Protect your property from flooding
Before a flood
Link to “Insure your property for your flood hazard”
Safeguard your possessions.
Create a personal flood file containing information about all your possessions and keep it in a secure place, such as a safe deposit box or waterproof container. This file should have:
- A copy of your insurance policies with your agents contact information.
- A household inventory: For insurance purposes, be sure to keep a written and visual (i.e., videotaped or photographed) record of all major household items and valuables, even those stored in basements, attics or garages. Create files that include serial numbers and store receipts for major appliances and electronics. Have jewelry and artwork appraised. These documents are critically important when filing insurance claims. For more information visit www.knowyourstuff.org.
- Copies of all other critical documents, including finance records or receipts of major purchases.
Prepare your house.
- Avoid building in a floodplain unless you elevate and reinforce your home.
- Make sure your sump pump is working and then install a battery-operated backup, in case of a power failure. Installing a water alarm will also let you know if water is accumulating in your basement.
- Clear debris from gutters and downspouts.
- Anchor any fuel tanks.
- Raise your electrical components (switches, sockets, circuit breakers, and wiring) at least 12 inches above your home's projected flood elevation.
- Place the furnace, water heater, washer, and dryer on cement blocks at least 12 inches above the projected flood elevation.
- Move furniture, valuables, and important documents to a safe place.
- Consider installing "check valves" to prevent flood water from backing up into the drains of your home.
- If feasible, construct barriers to stop floodwater from entering the building and seal walls in basements with waterproofing compounds.
After a flood
Cleaning Up and Repairing Your Home
- Turn off the electricity at the main breaker or fuse box, even if the power is off in your community. That way, you can decide when your home is dry enough to turn it back on.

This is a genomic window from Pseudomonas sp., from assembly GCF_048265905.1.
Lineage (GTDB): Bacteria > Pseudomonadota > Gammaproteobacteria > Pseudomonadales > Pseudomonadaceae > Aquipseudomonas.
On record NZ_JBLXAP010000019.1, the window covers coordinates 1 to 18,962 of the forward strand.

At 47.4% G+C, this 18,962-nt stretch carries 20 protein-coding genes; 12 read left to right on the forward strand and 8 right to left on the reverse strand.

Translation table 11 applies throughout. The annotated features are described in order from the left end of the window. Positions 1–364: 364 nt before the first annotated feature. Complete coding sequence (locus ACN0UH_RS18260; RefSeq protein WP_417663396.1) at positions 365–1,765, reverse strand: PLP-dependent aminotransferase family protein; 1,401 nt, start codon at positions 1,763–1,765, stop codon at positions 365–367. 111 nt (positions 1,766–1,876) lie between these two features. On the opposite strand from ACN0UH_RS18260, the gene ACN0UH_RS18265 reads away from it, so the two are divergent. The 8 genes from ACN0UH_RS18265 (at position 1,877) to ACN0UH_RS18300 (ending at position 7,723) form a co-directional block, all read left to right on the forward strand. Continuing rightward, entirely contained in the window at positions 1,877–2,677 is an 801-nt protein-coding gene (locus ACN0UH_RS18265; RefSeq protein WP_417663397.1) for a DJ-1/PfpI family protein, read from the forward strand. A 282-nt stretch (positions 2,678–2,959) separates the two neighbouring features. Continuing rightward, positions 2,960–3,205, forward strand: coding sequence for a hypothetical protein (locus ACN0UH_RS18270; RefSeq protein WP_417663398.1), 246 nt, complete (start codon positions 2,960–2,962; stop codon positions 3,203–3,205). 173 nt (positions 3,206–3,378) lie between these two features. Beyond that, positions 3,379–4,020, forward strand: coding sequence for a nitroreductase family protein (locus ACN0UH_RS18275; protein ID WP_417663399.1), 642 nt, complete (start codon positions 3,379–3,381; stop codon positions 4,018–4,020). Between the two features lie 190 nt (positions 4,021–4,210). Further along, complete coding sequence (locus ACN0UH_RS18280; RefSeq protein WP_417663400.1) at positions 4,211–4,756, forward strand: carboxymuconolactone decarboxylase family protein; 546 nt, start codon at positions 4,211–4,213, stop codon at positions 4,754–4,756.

- Keep power off until an electrician has inspected your system for safety.
- Prevent mold by removing wet contents immediately.
- Get a copy of the book "Repairing Your Flooded Home" (link m4540081_repairingFloodedHome.pdf) which is available free from the American Red Cross or your state or local emergency manager. It will tell you:
- How to enter your home safely.
- How to protect your home and belongings from further damage.
- How to record damage to support insurance claims and requests for assistance.
- How to check for gas or water leaks and how to have service restored.
- How to clean up appliances, furniture, floors and other belongs.
- The Red Cross can provide you with a cleanup kit: mop, broom, bucket, and cleaning supplies.
- Contact your insurance agent to discuss claims.
- Listen to your radio for information on assistance that may be provided by the state or federal government or other organizations.
- If you hire cleanup or repair contractors, check references and be sure they are qualified to do the job. Be wary of people who drive through neighborhoods offering help in cleaning up or repairing your home.
- Take photos of any floodwater in your home and save any damaged personal property.
- Make a list of damaged or lost items and include their purchase date and value with receipts, and place with the inventory you took prior to the flood. Some damaged items may require disposal, so keep photographs of these items.
For more information, visit https://www.floodsmart.gov/floodsmart/pages/preparation_recovery/pr_overview.jsp